At least three unnamed institutions could face criminal dishonesty charges over the financial industry’s $1 billion fees-for-no-service scandal for “taking money for nothing”.
The banking, superannuation and wider financial services industry faces a top-to-bottom overhaul that could last for years.
Hayne knows there will be some who oppose his reforms, but says the time has come for action and the financial services industry is too important to the economy to allow past misconduct to continue or happen again.
In his final report, Hayne said those who opposed change would appeal to real or supposed difficulty in altering present arrangements.
Hayne said there could be no justification for the grandfathered commissions that allowed financial advisers to continue to receive some forms of otherwise banned conflicted remuneration.
He also called for changes in brokers’ remuneration, starting off with prohibiting lenders from paying trail commission to mortgage brokers for new loans.
“The chief value of trail commissions to the recipient, to put it bluntly, is that they are money for nothing,” he said.
“Why should a broker, whose work is complete when the loan is arranged, continue to benefit from the loan for years to come?”
Finance Brokers Association of Australia managing director Peter White said the elimination of trail commissions could force upfront fees to rise to compensate for reduced revenues to brokerages, which would lift interest rates.
Hayne’s final report said the primary responsibility for the misconduct lay with the banks and other financial services companies, their boards and senior executives.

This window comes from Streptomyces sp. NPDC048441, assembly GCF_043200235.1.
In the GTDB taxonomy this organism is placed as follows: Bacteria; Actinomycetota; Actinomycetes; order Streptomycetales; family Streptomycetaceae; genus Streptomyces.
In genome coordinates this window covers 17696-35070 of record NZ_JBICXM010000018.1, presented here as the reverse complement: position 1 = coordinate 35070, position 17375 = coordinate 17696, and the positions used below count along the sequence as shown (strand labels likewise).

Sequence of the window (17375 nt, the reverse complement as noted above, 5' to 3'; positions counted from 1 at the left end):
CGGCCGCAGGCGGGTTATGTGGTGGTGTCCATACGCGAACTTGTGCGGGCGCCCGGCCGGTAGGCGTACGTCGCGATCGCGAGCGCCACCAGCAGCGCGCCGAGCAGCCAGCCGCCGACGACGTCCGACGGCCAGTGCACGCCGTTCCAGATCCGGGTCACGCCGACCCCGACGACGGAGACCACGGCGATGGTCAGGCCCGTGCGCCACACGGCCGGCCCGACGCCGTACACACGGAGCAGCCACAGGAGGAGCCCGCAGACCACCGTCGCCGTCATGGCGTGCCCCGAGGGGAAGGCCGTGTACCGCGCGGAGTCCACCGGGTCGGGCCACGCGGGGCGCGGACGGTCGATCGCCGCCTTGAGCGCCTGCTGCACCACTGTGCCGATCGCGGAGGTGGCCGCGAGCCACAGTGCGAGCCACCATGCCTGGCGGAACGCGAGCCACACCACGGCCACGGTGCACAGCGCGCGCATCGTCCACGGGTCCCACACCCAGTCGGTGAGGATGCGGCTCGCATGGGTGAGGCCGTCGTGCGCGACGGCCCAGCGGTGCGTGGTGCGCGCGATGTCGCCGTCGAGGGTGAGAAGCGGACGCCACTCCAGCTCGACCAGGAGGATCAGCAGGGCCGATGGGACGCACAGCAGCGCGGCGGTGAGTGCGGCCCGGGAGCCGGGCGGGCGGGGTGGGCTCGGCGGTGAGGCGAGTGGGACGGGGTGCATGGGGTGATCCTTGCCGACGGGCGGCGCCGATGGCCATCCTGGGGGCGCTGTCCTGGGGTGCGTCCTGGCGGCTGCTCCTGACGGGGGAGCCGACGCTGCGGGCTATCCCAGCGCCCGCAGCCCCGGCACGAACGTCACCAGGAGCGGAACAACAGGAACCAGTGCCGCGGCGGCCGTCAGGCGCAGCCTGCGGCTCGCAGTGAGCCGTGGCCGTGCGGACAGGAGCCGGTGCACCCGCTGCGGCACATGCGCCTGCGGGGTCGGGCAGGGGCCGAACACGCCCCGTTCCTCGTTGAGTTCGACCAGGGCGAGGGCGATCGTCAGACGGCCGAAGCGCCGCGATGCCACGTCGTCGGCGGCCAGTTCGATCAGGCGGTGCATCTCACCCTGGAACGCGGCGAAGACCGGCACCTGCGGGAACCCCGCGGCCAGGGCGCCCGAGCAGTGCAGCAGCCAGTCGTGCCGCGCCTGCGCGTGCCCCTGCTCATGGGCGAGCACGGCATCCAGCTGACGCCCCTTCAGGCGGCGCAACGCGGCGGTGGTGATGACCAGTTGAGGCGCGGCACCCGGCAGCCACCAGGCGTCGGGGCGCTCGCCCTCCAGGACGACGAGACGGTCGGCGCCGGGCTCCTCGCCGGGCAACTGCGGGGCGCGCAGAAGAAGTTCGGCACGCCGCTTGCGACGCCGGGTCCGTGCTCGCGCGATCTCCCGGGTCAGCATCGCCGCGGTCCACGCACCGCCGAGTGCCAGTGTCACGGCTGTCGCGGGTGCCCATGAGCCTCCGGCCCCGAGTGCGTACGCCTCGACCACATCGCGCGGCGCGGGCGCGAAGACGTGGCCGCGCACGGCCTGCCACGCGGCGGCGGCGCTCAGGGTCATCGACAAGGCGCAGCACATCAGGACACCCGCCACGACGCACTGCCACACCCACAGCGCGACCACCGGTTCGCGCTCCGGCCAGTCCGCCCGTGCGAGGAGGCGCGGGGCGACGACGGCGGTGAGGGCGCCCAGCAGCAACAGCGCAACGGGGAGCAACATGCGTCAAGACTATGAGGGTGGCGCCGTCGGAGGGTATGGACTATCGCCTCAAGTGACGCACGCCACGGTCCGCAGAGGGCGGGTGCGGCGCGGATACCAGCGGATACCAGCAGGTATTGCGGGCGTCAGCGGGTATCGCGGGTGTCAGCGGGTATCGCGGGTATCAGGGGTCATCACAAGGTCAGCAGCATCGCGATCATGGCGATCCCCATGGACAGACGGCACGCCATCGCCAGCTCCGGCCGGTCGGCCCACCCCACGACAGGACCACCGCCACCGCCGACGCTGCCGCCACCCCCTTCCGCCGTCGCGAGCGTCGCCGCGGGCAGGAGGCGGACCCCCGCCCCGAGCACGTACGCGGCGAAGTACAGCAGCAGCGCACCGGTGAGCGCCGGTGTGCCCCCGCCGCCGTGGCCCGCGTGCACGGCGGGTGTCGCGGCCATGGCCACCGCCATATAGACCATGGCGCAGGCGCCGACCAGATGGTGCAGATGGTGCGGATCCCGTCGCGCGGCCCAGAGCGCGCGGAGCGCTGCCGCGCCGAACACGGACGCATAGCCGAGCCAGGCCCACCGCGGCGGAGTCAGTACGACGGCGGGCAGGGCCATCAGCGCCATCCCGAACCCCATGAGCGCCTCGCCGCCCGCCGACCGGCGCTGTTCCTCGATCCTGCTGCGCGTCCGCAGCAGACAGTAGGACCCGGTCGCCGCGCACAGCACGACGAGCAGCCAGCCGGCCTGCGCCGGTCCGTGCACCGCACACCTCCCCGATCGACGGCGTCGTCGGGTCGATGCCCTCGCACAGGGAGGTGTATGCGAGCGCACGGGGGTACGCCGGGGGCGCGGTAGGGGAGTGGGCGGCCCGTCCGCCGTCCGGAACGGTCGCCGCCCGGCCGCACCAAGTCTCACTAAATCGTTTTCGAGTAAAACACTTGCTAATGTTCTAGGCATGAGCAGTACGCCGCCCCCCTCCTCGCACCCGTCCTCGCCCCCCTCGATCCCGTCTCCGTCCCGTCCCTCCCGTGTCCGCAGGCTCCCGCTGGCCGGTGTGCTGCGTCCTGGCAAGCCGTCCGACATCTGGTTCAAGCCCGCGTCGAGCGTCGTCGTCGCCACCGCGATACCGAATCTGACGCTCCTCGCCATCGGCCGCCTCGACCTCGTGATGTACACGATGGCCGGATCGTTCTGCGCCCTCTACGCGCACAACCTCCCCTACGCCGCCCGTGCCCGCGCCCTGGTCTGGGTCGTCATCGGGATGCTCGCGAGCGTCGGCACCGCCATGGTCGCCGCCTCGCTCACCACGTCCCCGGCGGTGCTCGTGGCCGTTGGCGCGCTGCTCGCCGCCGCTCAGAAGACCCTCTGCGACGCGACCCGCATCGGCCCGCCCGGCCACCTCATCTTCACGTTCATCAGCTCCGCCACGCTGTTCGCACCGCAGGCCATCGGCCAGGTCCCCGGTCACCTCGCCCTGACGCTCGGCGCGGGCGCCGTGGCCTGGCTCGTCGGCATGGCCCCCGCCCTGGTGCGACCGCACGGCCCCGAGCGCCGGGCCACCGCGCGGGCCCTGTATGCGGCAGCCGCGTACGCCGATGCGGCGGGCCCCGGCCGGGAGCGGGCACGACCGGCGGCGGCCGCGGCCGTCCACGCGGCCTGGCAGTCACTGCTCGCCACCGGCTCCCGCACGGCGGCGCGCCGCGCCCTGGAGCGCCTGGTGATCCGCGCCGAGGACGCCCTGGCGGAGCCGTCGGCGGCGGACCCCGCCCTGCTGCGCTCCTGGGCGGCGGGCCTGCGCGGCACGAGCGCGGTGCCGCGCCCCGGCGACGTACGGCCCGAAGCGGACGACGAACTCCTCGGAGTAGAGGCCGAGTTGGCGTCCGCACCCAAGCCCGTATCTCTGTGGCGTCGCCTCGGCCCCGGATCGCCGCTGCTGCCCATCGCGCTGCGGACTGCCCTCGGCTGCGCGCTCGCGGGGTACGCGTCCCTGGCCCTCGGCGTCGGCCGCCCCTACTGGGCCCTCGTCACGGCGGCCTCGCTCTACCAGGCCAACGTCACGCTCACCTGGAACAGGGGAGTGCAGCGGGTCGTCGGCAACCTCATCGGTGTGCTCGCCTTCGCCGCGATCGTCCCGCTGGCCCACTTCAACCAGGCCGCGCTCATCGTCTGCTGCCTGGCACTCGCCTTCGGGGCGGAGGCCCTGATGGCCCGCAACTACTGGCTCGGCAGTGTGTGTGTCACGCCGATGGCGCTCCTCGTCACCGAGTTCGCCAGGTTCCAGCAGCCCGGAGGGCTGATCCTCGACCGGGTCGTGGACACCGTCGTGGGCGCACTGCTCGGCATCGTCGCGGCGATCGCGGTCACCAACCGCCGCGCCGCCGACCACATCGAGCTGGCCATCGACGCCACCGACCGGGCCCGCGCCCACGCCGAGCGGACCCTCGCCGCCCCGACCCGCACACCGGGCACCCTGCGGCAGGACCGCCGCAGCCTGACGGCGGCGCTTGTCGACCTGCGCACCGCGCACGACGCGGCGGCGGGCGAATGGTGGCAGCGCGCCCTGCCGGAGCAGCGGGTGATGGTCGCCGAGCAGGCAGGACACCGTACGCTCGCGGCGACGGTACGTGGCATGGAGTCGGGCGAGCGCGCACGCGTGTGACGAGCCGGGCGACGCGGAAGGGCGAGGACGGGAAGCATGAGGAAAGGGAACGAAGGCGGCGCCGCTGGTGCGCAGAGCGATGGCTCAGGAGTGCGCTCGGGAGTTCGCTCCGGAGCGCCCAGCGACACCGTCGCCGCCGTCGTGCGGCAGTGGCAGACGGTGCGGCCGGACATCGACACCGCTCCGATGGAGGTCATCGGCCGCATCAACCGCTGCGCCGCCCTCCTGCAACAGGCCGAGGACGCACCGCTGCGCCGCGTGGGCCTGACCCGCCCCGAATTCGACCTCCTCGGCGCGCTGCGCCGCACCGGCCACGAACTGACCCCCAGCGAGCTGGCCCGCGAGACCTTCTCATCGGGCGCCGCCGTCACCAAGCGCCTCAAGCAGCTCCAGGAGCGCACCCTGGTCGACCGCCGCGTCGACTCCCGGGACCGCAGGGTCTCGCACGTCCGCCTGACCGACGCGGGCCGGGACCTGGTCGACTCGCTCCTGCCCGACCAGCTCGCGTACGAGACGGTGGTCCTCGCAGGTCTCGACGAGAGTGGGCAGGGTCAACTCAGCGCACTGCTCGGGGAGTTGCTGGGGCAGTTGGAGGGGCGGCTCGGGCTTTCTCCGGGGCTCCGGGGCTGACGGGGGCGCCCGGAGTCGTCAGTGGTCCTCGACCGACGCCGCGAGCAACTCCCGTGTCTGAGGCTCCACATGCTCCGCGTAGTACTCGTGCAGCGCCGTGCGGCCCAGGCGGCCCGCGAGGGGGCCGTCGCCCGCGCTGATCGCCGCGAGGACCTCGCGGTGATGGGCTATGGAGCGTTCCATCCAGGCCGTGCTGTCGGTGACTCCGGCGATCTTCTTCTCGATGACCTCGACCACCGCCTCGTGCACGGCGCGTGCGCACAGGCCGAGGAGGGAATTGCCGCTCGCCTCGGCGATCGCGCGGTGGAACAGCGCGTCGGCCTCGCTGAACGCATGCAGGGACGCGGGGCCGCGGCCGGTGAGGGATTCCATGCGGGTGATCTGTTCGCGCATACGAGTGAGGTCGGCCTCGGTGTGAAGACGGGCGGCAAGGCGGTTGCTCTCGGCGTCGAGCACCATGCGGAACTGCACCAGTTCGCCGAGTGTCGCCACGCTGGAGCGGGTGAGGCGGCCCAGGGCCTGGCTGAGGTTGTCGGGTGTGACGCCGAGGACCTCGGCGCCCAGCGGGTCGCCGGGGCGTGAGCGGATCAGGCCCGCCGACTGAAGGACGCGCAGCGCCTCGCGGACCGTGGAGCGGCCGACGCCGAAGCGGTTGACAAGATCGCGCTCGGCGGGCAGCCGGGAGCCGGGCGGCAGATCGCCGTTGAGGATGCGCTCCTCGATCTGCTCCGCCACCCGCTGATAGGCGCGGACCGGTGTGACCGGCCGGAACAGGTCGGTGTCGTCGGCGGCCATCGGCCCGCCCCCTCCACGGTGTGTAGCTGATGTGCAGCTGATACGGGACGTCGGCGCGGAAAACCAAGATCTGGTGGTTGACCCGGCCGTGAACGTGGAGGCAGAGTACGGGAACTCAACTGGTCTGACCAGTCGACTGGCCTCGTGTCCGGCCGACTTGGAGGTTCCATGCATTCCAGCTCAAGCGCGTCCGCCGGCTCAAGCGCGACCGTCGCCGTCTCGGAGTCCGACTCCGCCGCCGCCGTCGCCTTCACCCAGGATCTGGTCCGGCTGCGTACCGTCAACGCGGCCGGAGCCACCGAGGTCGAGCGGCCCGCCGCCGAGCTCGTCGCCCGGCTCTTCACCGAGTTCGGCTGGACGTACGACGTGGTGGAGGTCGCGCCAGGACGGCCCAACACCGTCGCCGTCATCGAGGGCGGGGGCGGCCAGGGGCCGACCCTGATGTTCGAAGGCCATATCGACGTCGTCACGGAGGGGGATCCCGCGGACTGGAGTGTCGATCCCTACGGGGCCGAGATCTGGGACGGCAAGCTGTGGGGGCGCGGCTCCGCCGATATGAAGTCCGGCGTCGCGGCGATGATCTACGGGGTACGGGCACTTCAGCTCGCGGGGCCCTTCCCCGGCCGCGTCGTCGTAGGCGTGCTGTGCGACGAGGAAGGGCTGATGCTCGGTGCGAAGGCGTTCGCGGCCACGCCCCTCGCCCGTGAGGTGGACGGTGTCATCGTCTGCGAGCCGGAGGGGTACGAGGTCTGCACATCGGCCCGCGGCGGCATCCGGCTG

He said some bank bosses seemed to be unwilling to recognise and accept responsibility for the poor conduct, singling out the National Australia Bank for the harshest criticism.
Australian Banking Association CEO Anna Bligh said the industry’s leaders accepted total and full responsibility for the failings.
“Let me be very clear: banks are determined to learn the lessons, to fix the problems and to make it right, and every part of the industry is as committed to that as any other,” she said.
Consumer groups said the increased consumer protections and removal of loopholes and exemptions would benefit everyday Australians.
Hayne sent 24 cases of superannuation and insurance conduct to the regulators, but as with his interim report did not formally refer matters already under investigation.
The government has promised action on the 76 recommendations and will give the regulators more resources, stronger powers and its own watchdog.
On bank culture:
“Failings of organisational culture, governance arrangements and remuneration systems lie at the heart of much of the misconduct examined in this commission.”
“In almost every case, the conduct in issue was driven not only by the relevant entity’s pursuit of profit but also by individuals’ pursuit of gain, whether in the form of remuneration for the individual or profit for the individual’s business. Providing a service to customers was relegated to second place. ”
“There was a marked imbalance of power and knowledge between those providing the product or service and those acquiring it.”
On brokers and intermediaries:
“An intermediary who seeks to ‘stand in more than one canoe’ cannot. Duty (to client) and (self) interest pull in opposite directions. ”
On crime and punishment:
“Misconduct will be deterred only if entities believe that misconduct will be detected, denounced and justly punished. Misconduct is not deterred by requiring those who are found to have done wrong to do no more than pay compensation. And wrongdoing is not denounced by issuing a media release.”
On saying sorry:
“Saying sorry and promising not to do it again has not prevented recurrence. The time has come to decide what is to be done in response to what has happened. The financial services industry is too important to the economy of the nation to allow what has happened in the past to continue or to happen again.”
On NAB (singled out for its poor response):
“My fear – that there may be a wide gap between the public face NAB seeks to show and what it does in practice – remains.”
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